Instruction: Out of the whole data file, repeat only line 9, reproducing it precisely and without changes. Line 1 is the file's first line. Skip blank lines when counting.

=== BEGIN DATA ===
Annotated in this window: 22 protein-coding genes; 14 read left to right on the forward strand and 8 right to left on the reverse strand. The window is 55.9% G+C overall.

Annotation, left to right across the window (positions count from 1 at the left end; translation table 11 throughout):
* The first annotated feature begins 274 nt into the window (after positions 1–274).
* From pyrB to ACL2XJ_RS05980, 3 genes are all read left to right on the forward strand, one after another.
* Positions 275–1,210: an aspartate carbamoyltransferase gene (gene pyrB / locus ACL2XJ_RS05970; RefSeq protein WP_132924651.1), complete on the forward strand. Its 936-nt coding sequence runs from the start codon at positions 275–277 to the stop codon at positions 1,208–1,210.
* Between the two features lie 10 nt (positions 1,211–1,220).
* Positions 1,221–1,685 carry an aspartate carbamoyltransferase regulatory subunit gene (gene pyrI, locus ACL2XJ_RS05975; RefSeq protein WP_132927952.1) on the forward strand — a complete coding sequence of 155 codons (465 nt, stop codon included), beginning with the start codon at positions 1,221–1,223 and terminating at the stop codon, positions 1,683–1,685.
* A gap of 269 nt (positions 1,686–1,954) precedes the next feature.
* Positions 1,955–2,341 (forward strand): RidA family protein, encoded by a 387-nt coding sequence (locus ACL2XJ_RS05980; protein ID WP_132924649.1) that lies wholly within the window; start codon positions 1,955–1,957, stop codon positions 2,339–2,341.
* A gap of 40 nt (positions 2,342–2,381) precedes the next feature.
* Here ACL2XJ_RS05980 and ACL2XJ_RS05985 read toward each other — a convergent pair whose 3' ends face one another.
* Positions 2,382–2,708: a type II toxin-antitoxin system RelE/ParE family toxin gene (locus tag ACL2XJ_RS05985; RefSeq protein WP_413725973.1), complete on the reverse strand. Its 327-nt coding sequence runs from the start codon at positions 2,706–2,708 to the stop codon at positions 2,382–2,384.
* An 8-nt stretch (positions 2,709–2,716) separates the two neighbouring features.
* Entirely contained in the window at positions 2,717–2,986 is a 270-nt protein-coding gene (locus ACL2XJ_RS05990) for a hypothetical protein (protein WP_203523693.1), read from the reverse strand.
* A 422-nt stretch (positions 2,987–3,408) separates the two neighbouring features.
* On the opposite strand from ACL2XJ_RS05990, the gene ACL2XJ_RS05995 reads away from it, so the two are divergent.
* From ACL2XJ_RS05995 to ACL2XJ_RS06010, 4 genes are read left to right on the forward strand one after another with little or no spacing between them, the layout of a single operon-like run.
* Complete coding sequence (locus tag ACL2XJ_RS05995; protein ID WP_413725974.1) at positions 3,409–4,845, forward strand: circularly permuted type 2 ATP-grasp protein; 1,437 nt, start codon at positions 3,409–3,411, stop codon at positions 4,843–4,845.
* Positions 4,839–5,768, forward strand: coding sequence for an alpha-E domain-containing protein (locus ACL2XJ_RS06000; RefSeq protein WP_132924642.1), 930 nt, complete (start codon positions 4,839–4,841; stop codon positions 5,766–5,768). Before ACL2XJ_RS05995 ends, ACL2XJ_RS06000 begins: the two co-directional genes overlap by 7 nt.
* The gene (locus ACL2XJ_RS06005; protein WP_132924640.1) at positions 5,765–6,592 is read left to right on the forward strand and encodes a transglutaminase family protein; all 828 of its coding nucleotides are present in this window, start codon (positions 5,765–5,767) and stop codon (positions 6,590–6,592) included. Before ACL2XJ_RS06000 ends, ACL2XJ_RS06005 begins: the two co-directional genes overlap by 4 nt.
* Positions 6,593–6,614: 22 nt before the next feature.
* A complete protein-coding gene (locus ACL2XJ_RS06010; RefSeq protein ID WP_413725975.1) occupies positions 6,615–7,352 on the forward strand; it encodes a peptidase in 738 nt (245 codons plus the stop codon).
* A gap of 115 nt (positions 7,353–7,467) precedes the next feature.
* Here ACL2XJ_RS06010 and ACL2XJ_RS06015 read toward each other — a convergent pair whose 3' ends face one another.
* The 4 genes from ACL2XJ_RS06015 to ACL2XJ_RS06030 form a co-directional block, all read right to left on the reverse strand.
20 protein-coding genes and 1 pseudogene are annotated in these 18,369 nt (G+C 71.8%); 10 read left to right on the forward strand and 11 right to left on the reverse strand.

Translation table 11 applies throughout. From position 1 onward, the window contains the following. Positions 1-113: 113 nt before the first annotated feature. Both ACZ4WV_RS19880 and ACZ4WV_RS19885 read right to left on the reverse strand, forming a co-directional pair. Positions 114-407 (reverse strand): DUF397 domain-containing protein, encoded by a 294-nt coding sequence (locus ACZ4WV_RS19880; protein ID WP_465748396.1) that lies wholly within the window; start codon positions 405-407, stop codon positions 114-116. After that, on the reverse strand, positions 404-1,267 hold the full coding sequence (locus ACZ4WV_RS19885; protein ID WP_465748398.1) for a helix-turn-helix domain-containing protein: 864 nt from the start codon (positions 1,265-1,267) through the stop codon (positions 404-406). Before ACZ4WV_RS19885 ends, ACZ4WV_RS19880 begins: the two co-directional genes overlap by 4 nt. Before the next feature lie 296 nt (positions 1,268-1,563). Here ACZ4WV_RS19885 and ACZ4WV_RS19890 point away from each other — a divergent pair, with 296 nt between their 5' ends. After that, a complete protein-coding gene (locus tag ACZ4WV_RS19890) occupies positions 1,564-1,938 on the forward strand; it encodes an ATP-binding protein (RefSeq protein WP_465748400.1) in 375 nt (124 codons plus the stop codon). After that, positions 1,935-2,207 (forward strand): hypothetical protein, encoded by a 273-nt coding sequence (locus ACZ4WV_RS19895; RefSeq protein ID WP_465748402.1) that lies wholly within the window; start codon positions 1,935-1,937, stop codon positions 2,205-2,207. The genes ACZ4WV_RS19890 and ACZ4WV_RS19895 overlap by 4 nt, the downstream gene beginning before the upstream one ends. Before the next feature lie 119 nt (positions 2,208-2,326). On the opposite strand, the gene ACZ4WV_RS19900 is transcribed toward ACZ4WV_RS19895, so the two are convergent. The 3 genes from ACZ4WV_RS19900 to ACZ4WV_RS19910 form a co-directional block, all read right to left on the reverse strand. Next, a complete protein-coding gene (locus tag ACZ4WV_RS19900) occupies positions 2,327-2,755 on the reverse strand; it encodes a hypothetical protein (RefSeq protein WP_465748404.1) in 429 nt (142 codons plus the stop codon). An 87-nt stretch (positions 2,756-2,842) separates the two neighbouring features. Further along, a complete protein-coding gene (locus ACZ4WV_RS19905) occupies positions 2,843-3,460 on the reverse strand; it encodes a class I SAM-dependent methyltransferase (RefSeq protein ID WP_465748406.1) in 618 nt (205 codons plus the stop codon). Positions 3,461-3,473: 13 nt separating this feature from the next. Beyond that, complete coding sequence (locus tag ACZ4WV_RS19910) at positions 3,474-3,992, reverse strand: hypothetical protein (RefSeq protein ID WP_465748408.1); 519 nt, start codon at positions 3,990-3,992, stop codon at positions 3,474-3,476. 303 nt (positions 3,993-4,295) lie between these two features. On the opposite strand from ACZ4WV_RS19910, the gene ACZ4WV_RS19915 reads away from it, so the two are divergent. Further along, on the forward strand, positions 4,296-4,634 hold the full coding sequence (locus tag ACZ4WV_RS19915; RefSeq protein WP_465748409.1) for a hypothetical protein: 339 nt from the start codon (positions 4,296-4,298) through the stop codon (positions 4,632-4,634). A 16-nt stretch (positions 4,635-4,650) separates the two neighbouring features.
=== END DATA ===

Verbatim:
* Positions 1,955–2,341 (forward strand): RidA family protein, encoded by a 387-nt coding sequence (locus ACL2XJ_RS05980; protein ID WP_132924649.1) that lies wholly within the window; start codon positions 1,955–1,957, stop codon positions 2,339–2,341.